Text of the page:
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Holy Smokes!

23 September 2019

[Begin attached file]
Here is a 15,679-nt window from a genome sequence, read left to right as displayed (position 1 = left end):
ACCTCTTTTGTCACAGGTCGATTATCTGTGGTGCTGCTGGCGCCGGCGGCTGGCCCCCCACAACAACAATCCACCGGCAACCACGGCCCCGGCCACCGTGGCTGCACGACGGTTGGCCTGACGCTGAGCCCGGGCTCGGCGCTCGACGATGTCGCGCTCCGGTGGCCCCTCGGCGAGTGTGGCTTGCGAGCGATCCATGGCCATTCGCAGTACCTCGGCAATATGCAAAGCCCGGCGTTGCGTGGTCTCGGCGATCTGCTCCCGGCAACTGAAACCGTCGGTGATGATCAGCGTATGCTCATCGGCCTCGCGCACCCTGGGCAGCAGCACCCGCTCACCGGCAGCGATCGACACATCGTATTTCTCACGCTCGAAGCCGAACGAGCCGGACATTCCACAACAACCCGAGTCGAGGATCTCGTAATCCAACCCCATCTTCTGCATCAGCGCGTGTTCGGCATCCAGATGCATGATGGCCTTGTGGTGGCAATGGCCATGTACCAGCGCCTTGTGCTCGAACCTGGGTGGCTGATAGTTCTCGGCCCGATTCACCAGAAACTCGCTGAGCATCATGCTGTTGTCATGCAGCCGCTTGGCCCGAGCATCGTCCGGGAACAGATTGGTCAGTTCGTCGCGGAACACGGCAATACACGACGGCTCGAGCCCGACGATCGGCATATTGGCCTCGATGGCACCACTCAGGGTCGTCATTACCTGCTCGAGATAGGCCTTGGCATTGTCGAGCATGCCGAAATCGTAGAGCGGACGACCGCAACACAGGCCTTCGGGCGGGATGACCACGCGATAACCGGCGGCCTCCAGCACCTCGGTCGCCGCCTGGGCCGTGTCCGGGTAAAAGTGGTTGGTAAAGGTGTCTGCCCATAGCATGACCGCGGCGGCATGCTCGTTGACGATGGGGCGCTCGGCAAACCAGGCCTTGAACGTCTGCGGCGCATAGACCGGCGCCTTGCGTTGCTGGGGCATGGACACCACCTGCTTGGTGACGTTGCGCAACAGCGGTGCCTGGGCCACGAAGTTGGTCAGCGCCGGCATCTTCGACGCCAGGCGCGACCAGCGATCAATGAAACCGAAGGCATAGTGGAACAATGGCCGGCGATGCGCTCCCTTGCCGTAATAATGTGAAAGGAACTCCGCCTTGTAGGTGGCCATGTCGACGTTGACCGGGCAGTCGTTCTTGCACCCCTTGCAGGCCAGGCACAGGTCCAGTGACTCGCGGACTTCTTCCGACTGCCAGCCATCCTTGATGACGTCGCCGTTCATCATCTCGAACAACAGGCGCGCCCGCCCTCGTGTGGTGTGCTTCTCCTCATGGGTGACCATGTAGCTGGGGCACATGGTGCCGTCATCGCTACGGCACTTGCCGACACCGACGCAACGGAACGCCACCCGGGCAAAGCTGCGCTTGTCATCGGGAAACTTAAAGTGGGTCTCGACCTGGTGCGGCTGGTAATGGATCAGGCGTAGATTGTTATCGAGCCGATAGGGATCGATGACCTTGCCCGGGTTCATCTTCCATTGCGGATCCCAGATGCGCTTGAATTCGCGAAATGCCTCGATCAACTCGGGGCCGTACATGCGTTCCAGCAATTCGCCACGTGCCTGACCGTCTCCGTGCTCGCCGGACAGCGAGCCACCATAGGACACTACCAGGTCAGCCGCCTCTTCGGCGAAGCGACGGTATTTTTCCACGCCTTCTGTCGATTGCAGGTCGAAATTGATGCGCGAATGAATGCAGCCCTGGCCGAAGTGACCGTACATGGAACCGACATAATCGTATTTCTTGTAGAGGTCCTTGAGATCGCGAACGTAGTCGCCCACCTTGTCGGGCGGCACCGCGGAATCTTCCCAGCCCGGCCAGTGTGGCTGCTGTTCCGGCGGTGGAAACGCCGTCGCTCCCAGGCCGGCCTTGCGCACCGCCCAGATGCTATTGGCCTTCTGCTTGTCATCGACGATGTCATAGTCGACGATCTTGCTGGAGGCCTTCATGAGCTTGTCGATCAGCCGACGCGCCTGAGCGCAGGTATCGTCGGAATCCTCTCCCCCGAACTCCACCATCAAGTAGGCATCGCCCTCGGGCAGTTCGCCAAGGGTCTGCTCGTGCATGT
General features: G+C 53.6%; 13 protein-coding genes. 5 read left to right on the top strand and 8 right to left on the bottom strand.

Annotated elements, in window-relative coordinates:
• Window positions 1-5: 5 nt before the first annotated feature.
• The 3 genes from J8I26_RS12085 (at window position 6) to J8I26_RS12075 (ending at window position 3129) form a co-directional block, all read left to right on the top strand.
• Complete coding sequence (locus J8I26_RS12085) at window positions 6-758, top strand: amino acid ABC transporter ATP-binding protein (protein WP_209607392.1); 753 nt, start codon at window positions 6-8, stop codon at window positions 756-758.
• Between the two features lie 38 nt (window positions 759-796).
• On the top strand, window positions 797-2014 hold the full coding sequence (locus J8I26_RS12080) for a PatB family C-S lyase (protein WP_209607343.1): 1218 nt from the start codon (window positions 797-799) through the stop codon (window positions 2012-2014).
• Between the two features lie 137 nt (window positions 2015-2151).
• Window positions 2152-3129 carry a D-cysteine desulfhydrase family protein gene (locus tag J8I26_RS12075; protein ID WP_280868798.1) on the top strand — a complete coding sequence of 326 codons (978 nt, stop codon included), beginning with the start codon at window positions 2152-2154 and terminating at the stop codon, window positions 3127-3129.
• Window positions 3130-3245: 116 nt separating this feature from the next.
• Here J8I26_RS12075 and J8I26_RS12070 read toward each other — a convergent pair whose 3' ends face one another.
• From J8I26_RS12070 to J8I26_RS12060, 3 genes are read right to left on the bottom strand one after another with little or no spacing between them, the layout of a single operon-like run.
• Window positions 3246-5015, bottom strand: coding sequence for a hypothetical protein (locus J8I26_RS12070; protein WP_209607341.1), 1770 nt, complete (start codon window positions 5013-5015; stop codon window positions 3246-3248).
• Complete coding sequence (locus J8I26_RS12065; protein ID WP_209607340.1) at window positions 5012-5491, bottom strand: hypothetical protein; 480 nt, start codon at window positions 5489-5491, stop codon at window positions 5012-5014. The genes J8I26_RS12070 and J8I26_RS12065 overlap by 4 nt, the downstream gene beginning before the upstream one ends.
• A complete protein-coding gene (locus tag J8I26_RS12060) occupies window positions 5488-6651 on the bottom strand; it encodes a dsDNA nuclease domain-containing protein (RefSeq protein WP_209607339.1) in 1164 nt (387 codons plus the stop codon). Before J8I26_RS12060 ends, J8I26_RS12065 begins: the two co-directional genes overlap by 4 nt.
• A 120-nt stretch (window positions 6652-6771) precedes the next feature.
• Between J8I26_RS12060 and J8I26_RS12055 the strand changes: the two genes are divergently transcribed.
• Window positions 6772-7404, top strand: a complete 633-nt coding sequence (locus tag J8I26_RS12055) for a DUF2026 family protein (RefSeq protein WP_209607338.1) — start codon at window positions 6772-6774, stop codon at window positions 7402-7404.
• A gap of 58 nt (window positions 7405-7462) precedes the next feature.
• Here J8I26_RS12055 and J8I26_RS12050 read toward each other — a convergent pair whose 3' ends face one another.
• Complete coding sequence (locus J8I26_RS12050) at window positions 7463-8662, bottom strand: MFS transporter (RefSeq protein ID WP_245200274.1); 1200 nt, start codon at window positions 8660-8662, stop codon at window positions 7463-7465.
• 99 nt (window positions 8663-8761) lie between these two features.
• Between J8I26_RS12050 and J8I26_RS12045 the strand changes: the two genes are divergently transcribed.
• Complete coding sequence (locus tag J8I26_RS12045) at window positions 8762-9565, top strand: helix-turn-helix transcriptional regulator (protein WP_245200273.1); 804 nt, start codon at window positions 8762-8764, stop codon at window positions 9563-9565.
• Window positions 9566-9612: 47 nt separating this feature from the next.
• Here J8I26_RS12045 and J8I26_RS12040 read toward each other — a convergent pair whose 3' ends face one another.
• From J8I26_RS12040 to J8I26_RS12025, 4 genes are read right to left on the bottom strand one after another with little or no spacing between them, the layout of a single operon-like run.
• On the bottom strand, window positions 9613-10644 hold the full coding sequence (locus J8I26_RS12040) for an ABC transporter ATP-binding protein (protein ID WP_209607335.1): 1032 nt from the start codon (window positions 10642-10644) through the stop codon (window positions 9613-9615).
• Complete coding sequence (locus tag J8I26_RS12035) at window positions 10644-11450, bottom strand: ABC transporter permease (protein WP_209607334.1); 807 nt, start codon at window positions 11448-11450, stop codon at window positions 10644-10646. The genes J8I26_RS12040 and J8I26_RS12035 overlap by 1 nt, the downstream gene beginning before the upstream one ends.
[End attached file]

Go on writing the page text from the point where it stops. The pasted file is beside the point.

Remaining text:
With the explosion of shipping between old and new Spain, by 1530 there was already a need to resupply ships arriving in Mexico. Sailcloth was in huge demand. Hernan Cortés ordered Juan Cuadrado to begin planing hemp. Although there had always been some medicinal uses for hemp as well, by 1531 Cuadrado was starting to worry that the indigenous workers were finding some ritual or other use for the plant. taking the leaves home to burn or … perhaps to smoke. Something strange was cetainly going on, and the workers were rather cagey about it, and it seemed to be something of a joke to them. Whatever it was, it seemed rather “pagan” to Cuadrado and he brought his concerns to Bishop Zummaraga, who generally tolerated the customs of the “new Christians” as long as they didn’t directly contract Catholic teachings. As long as whatever those indigenous people were doing wasn’t some religious act he wasn’t soo concerned, but he recognized a business opportunity. The monks were better suited to keep an eye out for “unchristian” practices than Juan Cuadrado’s overseers, and besides, the missions needed a regular cash crop to support themselves. That the monks expected the “mission Indians” to start dressing in European style clothes (or, in some places, at least start wearing clothes), there was a need for cheap cloth anyway. Growing marijuana could be God’s work, and as an added bonus, ease the indigenous farmers into the cash economy. Zummarga dispatched marijuana seeds by the thousands to the missions, laying the groundwork for a still thriving industry, albeit one depending less on the needs of what was at the time the world’s largest navy, and having more to do with what it was that made Cuadrado’s field hands giggle.

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